Low Fat Diet

 

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I’ve written about Low Fat Diet trends before, but I think this topic warrants a second visit.

When did the low fat diet become trendy?

For many decades now, the health authorities have told everyone to eat a low-fat diet. Doctors, nutritionists, dietitians…they claim that a diet low in fat will keep people from getting fat.

At the time the low-fat dietary guidelines were conceived (1977), people thought that saturated fat was a significant cause of heart disease. Saturated fats are the fats that are solid at room temperature (yes, like coconut…THE health trend of this decade). Here is some great information about saturated (and other) fats…that may or may not be interesting to you. I guess it depends on your family history and current health / medical recommendations.

http://www.heart.org/HEARTORG/GettingHealthy/NutritionCenter/HealthyEating/Saturated-Fats_UCM_301110_Article.jsp

Basically, low fat has been the cornerstone of healthy eating for several years.

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Why are we getting fat while eating low fat?

With the recommendation of staying away from fats, many people and organizations have also moved away from meat, eggs, and full-fat dairy products (high fat) and moved towards grains, legumes, fruits (low fat, high carb)…and vegetables (always a good choice).

These low-fat  guidelines were based on weak evidence, and many respected scientists objected. They believed that moving to a low-fat diet could have unforeseen consequences.

Recently, the “science” behind these ideas have been disproven.  Many high quality research studies show that there is, in fact, no association between saturated fat and cardiovascular disease. If you REALLY want to see the science behind these studies, this is a good place to start:

http://ajcn.nutrition.org/content/early/2010/01/13/ajcn.2009.27725.abstract

Here’s another study summary:

http://www.ncbi.nlm.nih.gov/pubmed/9635993

Chances are, you won’t read (or even click) those links, but yes, they are official studies that say…there isn’t much correlation between fats and heart disease.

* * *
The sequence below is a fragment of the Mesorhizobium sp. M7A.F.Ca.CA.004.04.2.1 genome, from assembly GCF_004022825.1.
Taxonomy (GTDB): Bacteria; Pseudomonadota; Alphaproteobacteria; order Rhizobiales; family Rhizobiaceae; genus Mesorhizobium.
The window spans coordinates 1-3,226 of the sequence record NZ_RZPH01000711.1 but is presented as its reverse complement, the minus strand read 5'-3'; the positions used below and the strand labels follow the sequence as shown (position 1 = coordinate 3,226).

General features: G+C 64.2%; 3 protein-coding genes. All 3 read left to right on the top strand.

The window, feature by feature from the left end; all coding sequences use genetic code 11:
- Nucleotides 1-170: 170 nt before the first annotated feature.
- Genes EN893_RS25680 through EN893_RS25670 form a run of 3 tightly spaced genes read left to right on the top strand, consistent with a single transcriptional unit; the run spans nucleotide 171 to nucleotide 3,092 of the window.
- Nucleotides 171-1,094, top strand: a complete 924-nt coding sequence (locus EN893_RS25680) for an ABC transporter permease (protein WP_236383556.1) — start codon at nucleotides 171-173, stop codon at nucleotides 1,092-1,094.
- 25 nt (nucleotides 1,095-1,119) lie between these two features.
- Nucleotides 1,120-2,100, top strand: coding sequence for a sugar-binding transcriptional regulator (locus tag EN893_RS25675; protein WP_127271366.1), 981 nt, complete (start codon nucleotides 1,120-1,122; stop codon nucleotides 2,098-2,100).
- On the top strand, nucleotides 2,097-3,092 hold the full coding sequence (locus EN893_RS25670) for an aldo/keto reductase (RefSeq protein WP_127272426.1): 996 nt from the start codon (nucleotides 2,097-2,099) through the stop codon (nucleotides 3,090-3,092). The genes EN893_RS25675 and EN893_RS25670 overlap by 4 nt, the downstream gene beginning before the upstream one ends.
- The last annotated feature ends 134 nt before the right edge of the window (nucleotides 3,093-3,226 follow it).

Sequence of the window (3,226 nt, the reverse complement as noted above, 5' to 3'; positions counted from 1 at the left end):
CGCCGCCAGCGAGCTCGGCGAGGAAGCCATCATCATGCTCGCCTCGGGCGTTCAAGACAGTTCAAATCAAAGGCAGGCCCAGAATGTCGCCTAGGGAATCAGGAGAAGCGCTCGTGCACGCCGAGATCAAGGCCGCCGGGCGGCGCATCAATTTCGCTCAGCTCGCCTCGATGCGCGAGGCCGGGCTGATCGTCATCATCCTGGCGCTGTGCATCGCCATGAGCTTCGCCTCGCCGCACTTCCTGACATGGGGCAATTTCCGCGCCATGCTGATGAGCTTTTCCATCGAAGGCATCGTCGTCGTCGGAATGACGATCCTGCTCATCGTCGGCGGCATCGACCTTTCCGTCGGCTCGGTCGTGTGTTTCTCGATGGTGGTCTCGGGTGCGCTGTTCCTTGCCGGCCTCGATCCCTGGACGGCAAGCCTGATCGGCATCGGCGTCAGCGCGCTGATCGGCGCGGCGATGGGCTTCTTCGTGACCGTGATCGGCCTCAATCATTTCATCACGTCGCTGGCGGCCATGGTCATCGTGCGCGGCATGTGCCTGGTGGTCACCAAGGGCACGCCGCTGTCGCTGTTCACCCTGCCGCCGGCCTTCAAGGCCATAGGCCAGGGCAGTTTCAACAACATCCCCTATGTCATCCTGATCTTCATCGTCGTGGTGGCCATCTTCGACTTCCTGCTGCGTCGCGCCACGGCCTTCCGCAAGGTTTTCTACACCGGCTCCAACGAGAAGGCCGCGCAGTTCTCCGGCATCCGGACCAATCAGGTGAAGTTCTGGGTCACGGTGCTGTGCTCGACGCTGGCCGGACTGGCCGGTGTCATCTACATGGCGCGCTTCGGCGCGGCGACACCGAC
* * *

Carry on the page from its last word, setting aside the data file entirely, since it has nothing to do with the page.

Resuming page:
AND…of course, there are still studies and such that claim that saturated fats ARE harmful.  Here’s one that leans toward limiting fats: http://www.heart.org/HEARTORG/GettingHealthy/NutritionCenter/HealthyEating/Saturated-Fats_UCM_301110_Article.jsp 

 

So…what does that mean for you?

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Low fat or high fat diet?

I’ve seen pictures of my family in 1977: there were some heavy people.  There were some “big” people. However, it was nowhere near what we see today.  When did the obesity epidemic start? Around 1977.

Here’s the bottom line:

When you stop eating “fats”, you often stop eating proteins. Proteins are important. More on that next time.

When you eat low-fat foods, they are made to taste better with sugars and artificial flavors.

If you stop eating animal fats, you often replace that with vegetable oils…these are thought to be much worse for your overall health. Processed seed- and vegetable oils ar unhealthy, loaded with Omega-6 fatty acids and trans fats that can contribute to disease. And, they are often GMO…also not good.

Moderation is key!

I know that you know that already.  Eating pounds of butter is terrible. Eating pounds of grapes is also terrible. Eating a diet that you can’t maintain is terrible.  Eating Fettuccine Alfredo (2 cups) and a slice of garlic bread at 54 grams of fat isn’t going to kill you.  Eating that every day is terrible.   Taco Bell’s Supreme Chicken Fajita and Bell Grande Nachos: 64 grams of fat.  That might be too much even on a good day. Terrible. But, we still do it.

Eat vegetables, eat some fruit, eat some whole grains…everything in moderation!

Side note: Trans fats resemble saturated fat in consistency and shelf life, but the chemical composition is still very different. While saturated fats are possibly harmless, trans fats are highly toxic and should be avoided.

Here is some more information (mostly the same, but a little different…)